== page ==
A modern writer that has inspired me over the years is Diana Gabaldon. A (very) abbreviated list of her works include: Outlander, Voyager, Drums of Autumn, and many, many others. Diana is an extremely talented (not to mention prolific!) writer whose stories have fascinated me for years. I have read all seven of her Outlander series and eagerly await the eighth’s publication this fall.
For those that aren’t familiar with Diana’s work, Diana’s main character Clare Beauchamp Randall is an English World War II nurse who travels through standing stones in Scotland to the 18th century, where she meets (and marries) Jamie Fraser. The Outlander series chronicles Clare’s adventures, both in the 18th and 20th centuries, over many decades and historical events.
One thing I like so much about Diana’s books is that they don’t fit neatly into any category, as she herself likes to mention. They are historical fiction, time travel, romance, societal commentary…all wrapped into one. She hops around centuries, continents, and historical events like they were natural progressions – it’s simply amazing how she connects the dots so seamlessly.
What fascinates me most about Diana is her ability to weave multiple story lines together. All I can think is that Diana must keep binders of character profiles because she has more characters appear in her stories (the one series alone has seven books, each at least 800 pages and the series continues, not to mention the short stories she’s written to fill in the “gaps” of the other, larger books) than I could even guess, and each person is somehow connected to so many of the others in countless ways revealed over the course of one…or many…books. I could only dream of developing such a complicated but complete jigsaw puzzle.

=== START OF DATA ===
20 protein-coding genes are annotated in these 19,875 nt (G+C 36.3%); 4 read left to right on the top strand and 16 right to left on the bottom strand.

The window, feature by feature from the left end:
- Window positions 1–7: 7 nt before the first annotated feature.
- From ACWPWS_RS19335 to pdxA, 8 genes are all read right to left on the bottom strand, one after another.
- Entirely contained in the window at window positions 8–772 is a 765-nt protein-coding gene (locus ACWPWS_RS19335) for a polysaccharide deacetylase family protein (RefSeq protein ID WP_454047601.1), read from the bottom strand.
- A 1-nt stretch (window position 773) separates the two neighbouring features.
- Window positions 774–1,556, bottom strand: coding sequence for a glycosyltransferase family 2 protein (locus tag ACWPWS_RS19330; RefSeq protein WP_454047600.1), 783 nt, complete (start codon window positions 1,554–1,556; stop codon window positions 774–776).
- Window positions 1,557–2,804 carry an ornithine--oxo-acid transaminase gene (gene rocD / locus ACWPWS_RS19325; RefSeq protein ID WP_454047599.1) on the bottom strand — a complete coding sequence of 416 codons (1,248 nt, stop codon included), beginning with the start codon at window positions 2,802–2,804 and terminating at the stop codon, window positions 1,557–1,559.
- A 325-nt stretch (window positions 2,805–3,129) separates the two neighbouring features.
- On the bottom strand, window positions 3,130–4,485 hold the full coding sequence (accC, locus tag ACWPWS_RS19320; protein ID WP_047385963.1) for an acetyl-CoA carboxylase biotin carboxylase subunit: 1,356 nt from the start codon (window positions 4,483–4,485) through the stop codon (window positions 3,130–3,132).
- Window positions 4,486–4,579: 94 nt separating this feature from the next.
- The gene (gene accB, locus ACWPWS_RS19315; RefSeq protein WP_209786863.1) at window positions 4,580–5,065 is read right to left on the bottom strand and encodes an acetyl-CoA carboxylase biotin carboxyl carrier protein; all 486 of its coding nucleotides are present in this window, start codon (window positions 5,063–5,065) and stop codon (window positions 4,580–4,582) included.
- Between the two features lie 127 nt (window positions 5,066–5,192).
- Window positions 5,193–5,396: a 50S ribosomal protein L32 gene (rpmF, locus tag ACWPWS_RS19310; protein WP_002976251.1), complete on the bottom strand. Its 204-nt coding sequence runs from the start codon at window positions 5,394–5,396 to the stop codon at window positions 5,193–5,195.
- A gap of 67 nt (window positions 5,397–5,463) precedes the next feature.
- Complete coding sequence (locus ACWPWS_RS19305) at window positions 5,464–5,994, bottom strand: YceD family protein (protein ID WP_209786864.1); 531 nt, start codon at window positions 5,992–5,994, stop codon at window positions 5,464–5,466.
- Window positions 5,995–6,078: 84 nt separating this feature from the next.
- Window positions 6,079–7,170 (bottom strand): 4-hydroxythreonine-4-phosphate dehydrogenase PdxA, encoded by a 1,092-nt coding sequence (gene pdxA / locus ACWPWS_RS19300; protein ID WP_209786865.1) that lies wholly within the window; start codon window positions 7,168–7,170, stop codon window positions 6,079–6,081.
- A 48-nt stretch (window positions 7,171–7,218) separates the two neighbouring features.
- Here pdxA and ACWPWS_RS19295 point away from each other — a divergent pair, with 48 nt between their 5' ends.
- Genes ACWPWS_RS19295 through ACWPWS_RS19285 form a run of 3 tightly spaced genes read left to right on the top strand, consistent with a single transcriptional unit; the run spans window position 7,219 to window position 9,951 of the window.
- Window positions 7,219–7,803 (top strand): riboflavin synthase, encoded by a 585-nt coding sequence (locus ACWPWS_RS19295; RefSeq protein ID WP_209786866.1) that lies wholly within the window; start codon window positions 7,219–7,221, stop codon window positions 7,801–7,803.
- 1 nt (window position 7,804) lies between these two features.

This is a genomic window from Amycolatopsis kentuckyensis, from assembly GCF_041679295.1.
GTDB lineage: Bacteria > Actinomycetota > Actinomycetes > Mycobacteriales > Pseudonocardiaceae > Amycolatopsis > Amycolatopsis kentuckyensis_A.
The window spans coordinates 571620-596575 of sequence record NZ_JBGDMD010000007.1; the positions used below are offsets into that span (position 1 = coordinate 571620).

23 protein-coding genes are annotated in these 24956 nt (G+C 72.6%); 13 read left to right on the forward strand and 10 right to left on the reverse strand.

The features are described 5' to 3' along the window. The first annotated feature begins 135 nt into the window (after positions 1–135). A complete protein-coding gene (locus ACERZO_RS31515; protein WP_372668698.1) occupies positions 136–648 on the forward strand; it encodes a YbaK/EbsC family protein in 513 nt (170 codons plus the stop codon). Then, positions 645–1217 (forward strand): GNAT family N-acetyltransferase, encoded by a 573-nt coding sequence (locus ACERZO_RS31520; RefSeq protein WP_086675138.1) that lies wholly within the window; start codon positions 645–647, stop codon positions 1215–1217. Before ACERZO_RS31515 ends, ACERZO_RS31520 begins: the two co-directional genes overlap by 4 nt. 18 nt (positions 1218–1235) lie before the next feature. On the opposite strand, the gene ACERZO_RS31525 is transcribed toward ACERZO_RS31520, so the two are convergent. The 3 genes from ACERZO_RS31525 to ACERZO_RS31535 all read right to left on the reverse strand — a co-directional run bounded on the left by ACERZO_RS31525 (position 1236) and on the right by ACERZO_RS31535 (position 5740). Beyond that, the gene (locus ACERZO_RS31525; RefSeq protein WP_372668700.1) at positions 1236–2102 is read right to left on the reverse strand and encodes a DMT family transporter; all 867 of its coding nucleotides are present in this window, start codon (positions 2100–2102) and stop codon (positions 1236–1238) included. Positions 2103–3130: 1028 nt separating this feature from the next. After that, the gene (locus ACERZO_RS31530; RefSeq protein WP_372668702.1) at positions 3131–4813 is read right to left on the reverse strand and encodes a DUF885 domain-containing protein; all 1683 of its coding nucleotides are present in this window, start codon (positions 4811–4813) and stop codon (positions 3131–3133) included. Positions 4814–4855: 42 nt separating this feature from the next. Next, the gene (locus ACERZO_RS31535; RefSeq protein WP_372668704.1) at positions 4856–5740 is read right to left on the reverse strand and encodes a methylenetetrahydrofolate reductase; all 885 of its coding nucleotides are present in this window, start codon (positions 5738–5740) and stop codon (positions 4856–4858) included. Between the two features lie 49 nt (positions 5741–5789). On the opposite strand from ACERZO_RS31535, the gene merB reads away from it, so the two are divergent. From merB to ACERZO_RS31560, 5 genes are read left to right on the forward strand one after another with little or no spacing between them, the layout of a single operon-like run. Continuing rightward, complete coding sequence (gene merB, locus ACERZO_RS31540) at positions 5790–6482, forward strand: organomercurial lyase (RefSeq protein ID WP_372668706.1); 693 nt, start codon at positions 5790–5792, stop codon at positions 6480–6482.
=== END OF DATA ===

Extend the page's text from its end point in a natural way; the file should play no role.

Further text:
Finally, I find her inspiring because she too began her career as a scientist and ended up a fiction writer. We have similar educational backgrounds as well, so I guess she gives me hope that it’s possible for a scientist to become a published fiction writer. I have this recurring dream that one day I somehow get to have lunch with Diana and ask her how she thinks up these fantastic plots (especially after thousands of pages of text) and how she weaves them all together to make such engrossing stories. Having insight into her planning and thought process would be simply amazing.
If you could have lunch with any writer currently living, who would it be and why?